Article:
Smoking cessation schemes exceed targets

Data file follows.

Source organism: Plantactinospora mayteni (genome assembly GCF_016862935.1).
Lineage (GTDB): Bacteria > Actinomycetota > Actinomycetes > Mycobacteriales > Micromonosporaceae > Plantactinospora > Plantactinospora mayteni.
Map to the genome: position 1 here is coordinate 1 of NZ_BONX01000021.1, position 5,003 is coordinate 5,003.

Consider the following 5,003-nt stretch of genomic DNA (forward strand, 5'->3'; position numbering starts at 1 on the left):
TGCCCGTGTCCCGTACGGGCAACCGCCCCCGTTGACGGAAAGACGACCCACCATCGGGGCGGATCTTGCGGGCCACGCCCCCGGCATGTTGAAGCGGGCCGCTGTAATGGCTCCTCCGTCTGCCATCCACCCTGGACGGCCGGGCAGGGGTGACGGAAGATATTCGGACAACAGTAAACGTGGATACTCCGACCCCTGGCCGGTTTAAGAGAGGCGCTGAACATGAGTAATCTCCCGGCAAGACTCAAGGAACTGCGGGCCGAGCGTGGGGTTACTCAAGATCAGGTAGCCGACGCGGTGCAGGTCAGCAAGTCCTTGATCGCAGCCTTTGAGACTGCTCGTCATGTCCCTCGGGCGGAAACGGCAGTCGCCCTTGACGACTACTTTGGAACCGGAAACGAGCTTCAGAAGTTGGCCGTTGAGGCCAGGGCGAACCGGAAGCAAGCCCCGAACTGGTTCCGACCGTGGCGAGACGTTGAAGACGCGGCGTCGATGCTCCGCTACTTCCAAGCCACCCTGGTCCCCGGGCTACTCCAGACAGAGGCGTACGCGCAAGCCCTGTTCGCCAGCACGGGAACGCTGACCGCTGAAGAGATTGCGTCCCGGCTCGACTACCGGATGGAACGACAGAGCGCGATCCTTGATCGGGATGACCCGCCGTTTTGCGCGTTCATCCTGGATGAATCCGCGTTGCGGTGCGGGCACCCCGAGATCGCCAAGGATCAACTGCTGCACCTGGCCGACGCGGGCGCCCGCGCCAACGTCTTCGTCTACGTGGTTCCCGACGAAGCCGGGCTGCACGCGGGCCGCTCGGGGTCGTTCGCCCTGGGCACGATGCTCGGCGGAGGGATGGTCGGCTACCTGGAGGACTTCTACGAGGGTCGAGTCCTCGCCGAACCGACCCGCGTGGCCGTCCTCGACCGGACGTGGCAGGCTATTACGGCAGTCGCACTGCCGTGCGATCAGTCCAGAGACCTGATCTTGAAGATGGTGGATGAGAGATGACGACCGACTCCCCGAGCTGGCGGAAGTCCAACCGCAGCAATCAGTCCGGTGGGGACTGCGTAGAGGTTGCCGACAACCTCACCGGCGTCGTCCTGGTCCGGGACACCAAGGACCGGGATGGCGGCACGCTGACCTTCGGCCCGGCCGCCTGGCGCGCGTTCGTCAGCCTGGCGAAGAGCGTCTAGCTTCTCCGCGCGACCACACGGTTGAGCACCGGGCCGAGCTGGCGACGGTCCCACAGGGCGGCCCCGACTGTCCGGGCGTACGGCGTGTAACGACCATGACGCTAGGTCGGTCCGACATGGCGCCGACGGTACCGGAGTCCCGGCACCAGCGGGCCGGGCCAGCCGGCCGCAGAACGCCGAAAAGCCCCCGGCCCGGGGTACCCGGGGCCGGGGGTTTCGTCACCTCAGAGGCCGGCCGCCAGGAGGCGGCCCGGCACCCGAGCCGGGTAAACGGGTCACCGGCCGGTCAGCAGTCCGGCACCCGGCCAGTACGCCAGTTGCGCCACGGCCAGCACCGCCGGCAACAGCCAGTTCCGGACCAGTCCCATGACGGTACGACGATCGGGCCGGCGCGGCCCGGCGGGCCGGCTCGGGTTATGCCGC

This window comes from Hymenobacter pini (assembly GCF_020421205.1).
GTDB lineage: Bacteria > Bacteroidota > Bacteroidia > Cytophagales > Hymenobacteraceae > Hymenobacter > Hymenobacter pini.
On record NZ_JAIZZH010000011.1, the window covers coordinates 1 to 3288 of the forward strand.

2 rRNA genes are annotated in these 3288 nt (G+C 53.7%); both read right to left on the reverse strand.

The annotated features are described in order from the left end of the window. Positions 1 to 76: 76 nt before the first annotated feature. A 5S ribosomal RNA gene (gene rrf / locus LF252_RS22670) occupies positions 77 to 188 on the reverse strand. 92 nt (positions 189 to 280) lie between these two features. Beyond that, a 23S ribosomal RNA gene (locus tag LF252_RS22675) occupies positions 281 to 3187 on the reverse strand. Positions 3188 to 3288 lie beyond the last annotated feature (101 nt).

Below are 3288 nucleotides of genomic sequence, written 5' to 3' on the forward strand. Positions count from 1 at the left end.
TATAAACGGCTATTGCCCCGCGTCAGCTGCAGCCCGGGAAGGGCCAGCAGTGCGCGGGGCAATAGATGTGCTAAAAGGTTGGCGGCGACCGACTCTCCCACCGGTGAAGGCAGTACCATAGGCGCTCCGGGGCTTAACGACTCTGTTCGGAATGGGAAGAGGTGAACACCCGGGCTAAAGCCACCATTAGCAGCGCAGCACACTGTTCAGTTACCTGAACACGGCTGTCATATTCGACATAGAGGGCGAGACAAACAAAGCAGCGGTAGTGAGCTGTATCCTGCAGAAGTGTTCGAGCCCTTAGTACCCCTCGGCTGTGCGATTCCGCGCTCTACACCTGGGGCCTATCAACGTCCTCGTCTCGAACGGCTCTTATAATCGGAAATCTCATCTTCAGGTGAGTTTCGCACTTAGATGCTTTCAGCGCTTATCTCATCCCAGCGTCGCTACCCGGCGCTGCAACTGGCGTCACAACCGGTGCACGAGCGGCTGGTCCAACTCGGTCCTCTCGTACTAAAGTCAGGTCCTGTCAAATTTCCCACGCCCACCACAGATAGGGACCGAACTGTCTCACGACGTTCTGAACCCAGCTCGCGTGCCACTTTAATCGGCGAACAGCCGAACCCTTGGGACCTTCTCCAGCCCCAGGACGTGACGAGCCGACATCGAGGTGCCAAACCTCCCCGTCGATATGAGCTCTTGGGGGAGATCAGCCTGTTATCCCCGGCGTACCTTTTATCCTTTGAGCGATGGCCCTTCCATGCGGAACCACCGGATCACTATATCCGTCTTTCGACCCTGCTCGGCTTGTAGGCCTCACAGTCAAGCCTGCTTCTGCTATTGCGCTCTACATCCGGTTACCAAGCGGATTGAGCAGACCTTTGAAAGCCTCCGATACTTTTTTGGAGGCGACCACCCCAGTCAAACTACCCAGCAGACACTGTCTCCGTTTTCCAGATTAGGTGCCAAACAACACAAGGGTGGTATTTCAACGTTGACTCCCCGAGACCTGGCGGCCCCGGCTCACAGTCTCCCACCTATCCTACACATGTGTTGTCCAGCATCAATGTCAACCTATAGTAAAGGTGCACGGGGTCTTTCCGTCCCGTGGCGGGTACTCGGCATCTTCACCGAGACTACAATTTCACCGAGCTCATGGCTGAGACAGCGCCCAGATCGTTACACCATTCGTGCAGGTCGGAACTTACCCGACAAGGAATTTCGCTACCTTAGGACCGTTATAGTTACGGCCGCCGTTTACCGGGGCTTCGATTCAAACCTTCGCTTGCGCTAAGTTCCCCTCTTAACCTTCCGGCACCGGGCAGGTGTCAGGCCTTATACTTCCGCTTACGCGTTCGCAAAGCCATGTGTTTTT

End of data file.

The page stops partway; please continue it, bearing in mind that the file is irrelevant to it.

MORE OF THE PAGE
first_imgRelated posts:No related photos. More than twice as many as expected gave up smoking following the GovernmentinitiativeGovernment smoking cessation services helped about 120,000 people in Englandgive up smoking in the past year, more than double the target ministersoriginally set. Official statistics show that between April 2001 and March this year,220,000 smokers set a quit date, with more than half – 120,000 – still off thehabit a month later. The Department of Health had set a target of 50,000 forthe year. The number of successful quitters at the four-week period was an 86 per centincrease on 2000-2001, when just 64,000 stayed off smoking. Of those setting a quit date in the past year, the majority – 81 per cent –were aged 18 to 59, with 1 per cent aged under 18 and 18 per cent aged 60 orover. Most received nicotine replacement therapy or the anti-smoking drug Zyban. This year’s expenditure on the services, not including prescription costs,was £24.6m. Since smoking cessation services were set up in 1999-2000, the Governmenthas invested an estimated £53m in the services. A further £20m has been setaside for future investment, plus a substantial amount for smoking cessationaids available on NHS prescription, the DoH said. advertising ban closerA complete ban on tobacco advertisingcould come into force by the end of this year, the Government has said.The bill banning press, billboard and internet advertising oftobacco has been working its way through Parliament and its passage is expectedto be completed this autumn.Public health minister Hazel Blears said: “Research showsthat an advertising ban could eventually save up to 3,000 lives a year – a 2.5per cent reduction in the number of deaths caused by smoking.” Previous Article Next Article Comments are closed. Smoking cessation schemes exceed targetsOn 1 Oct 2002 in Personnel Todaylast_img

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